Beauty Ever Ancient, Ever New: "Road To Rome & The Vatican"


Florence: Medici Bankers to Medici Popes by Elaine Ruffolo

APAVM SG • 344 views

At its height, Renaissance Florence was a center of enormous wealth, power and influence. A republican city-state funded by trade and banking, its often bloody political scene was dominated by rich mercantile families, the most famous of which were the Medici. From relatively modest beginnings, the Medici became bankers to rich and powerful families in Europe and bankers to the Pope. But perhaps their most enduring legacy and for which the world owes the Medici a debt of gratitude is their patronage of the arts. Artists such as Brunelleschi, Donatello, Fra Angelico, Botticelli, and Michelangelo all thrived under Medici patronage. Join Renaissance art historian, Elaine Ruffolo as she charts the family's influence on the political, economic, and cultural history of Florence. Beginning in the early 1430s with the rise of the dynasty under the near-legendary Cosimo de Medici, to the golden era under Lorenzo il Magnifico, to the family's ultimate goal; a Papal tiara.


Elaine Ruffolo has been teaching Renaissance art history in Florence for over 30 years and is a popular instructor for students and adults. Elaine holds degrees from the University of Wisconsin and Syracuse University and first came to Italy as a Florence Fellow in 1989. Ruffolo has lectured for many American programs in Italy including Syracuse, Stanford, and Vanderbilt Universities, and currently develops academic travel programs for small groups such as the Smithsonian Associates, Yale Alumni, College of William and Mary, the Clark at Williams College, and the Patrons of the vatican. She is on the advisory board of the Friends of Florence and consults for CEO and YPO programs in Europe including Rome, Florence, Sicily, and Naples. Ruffolo recently began online art history presentations (Art History Encounters) as a way to bring the art and culture of Italy directly to people's homes.


Renaissance Siena: Art for a City by Fabrizio Nevola

APAVM SG • 177 views

Draped across three hills, Siena is perhaps the most beautiful city in Tuscany, a medieval ensemble of palaces and towers cast in the warm brown of burnt-Siena colored brick. Its soaring skyline is its pride, dominated by the blazing black and white banner of a cathedral and the taut needle of the Torre di Mangia. The Palazzo Pubblico, the very center of Siena is but four streets away from olive groves and orchards. The contrast is part of the city's charm: densely built-up brick urbanity, and round the corner a fine stretch of long Tuscan farmland. Here art went hand in hand with fierce civic pride to make Siena a world of its own. His talk reveals how Siena - a city familiar to many as the centre of the "gothic" - was also a major artistic centre during the Renaissance with close ties to Rome. Through the patronage of papal families such as the Piccolomini and wealthy bankers such as the Spannocchi and Chigi, the city was transformed over the course of a century, retaining a distinctive style that looked back to both the recent past and to alleged Roman origins. Local artists, such as Jacopo della Quercia and Francesco di Giorgio Martini, as well as famous "imports" like Donatello or Pinturicchio renewed the city and its major monuments.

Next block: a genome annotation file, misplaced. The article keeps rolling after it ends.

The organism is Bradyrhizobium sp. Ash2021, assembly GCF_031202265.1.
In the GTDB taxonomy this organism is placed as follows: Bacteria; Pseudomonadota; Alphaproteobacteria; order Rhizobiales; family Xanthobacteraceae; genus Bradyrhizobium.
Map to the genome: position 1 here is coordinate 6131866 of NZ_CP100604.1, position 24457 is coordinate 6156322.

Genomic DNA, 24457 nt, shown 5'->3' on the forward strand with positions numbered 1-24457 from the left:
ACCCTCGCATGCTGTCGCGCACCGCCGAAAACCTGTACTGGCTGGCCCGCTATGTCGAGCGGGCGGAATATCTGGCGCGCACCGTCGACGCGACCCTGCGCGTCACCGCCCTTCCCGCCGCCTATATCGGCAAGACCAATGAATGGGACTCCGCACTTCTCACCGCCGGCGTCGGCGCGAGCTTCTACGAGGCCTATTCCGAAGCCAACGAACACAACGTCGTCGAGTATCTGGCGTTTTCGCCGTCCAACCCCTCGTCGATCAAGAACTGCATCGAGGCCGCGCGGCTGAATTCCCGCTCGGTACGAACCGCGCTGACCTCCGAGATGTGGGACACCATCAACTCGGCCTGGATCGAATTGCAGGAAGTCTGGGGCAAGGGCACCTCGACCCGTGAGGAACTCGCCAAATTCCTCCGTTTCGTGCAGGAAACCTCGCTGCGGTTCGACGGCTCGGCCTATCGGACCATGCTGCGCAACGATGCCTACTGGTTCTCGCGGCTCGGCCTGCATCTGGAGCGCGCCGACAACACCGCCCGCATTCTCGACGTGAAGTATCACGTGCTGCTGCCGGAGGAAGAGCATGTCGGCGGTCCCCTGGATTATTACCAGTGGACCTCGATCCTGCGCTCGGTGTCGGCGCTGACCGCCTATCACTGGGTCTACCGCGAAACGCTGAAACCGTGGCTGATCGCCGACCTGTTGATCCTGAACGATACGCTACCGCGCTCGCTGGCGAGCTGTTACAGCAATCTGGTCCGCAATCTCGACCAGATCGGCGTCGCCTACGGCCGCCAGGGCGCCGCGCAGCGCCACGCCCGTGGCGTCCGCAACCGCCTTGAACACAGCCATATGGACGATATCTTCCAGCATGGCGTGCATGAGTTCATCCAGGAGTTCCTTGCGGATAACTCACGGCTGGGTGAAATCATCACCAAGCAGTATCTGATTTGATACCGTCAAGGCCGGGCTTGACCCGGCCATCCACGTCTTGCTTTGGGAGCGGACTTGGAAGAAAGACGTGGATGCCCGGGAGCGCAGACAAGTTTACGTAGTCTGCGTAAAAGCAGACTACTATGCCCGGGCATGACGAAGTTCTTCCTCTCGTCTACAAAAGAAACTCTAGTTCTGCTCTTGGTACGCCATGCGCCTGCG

Fabrizio Nevola is a Professor of Art History and Visual Culture at the University of Exeter. His first book, Siena: Constructing the Renaissance City (Yale University Press, 2007) was awarded the Royal Institute of British Architects, Sir Nikolaus Pevsner International Book Award for Architecture. His most recent monograph is Street Life in Renaissance Italy (Yale University Press, 2020), which was shortlisted for the Renaissance Studies Biennial book prize (2022). More recently, through grant funded research projects, including the 'Hidden Cities' apps and the Florence 4D website, he has developed digital art history approaches using geodata, 3D modelling and GPS technologies.


In Search of Redemption Caravaggio in Naples, Sicily and Malta by Dr Ross King

APAVM SG • 170 views

This lecture will provide a comprehensive understanding of Caravaggio's artistic journey through Naples, Sicily and Malta, highlighting the impact of his work in each location. We will look especially at his life and work in Naples, a vibrant city that was instrumental in shaping his artistic career and solidifying his reputation as a groundbreaking painter in masterpieces such as "The Flagellation of Christ," "The Seven Works of Mercy," and "Salome with the Head of St. John the Baptist." The lecture will examine the turbulent personal life whose circumstances brought him to Naples in the first place and then, inevitably, led to his subsequent flights and eventual death.


Dr Ross King is the award-winning author of numerous books on Italian art and history, including Brunelleschi's Dome, Michelangelo and the Pope's Ceiling, Leonardo and The Last Supper, and most recently The Bookseller of Florence. He is a fundraiser for the arts and a frequent lecturer in Europe and North America. He is a Smithsonian Expert, an accredited lecturer for the Arts Society, and has led study tours in cities such as Rome, Florence and Milan.